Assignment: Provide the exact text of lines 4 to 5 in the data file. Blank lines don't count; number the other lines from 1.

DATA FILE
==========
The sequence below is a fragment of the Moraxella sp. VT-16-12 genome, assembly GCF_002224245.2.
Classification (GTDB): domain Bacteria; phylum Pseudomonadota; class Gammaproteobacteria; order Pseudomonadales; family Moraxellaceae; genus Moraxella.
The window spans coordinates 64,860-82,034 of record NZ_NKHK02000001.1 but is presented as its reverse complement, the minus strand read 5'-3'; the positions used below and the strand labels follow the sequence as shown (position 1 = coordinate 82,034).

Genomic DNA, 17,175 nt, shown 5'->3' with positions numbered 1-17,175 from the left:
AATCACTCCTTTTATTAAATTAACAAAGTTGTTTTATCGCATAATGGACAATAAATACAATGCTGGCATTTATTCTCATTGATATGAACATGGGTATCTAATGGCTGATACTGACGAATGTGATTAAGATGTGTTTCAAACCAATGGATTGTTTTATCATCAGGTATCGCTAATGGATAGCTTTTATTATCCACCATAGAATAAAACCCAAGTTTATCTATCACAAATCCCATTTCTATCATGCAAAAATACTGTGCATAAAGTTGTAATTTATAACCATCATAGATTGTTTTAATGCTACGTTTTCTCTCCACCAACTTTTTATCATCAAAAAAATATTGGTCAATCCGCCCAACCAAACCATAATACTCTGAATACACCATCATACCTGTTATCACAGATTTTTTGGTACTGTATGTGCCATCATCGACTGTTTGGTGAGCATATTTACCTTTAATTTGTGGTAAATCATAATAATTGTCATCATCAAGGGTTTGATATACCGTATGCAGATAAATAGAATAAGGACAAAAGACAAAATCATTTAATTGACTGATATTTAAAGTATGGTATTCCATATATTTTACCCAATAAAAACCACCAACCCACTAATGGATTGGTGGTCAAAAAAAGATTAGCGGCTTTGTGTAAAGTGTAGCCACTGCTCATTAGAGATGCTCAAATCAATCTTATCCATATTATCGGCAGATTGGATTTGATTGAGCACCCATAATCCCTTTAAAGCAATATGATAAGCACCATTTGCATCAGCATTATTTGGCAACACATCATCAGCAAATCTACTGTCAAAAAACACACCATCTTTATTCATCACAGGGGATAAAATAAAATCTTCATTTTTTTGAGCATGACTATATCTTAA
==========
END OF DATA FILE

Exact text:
Genomic DNA, 17,175 nt, shown 5'->3' with positions numbered 1-17,175 from the left:
AATCACTCCTTTTATTAAATTAACAAAGTTGTTTTATCGCATAATGGACAATAAATACAATGCTGGCATTTATTCTCATTGATATGAACATGGGTATCTAATGGCTGATACTGACGAATGTGATTAAGATGTGTTTCAAACCAATGGATTGTTTTATCATCAGGTATCGCTAATGGATAGCTTTTATTATCCACCATAGAATAAAACCCAAGTTTATCTATCACAAATCCCATTTCTATCATGCAAAAATACTGTGCATAAAGTTGTAATTTATAACCATCATAGATTGTTTTAATGCTACGTTTTCTCTCCACCAACTTTTTATCATCAAAAAAATATTGGTCAATCCGCCCAACCAAACCATAATACTCTGAATACACCATCATACCTGTTATCACAGATTTTTTGGTACTGTATGTGCCATCATCGACTGTTTGGTGAGCATATTTACCTTTAATTTGTGGTAAATCATAATAATTGTCATCATCAAGGGTTTGATATACCGTATGCAGATAAATAGAATAAGGACAAAAGACAAAATCATTTAATTGACTGATATTTAAAGTATGGTATTCCATATATTTTACCCAATAAAAACCACCAACCCACTAATGGATTGGTGGTCAAAAAAAGATTAGCGGCTTTGTGTAAAGTGTAGCCACTGCTCATTAGAGATGCTCAAATCAATCTTATCCATATTATCGGCAGATTGGATTTGATTGAGCACCCATAATCCCTTTAAAGCAATATGATAAGCACCATTTGCATCAGCATTATTTGGCAACACATCATCAGCAAATCTACTGTCAAAAAACACACCATCTTTATTCATCACAGGGGATAAAATAAAATCTTCATTTTTTTGAGCATGACTATATCTTAA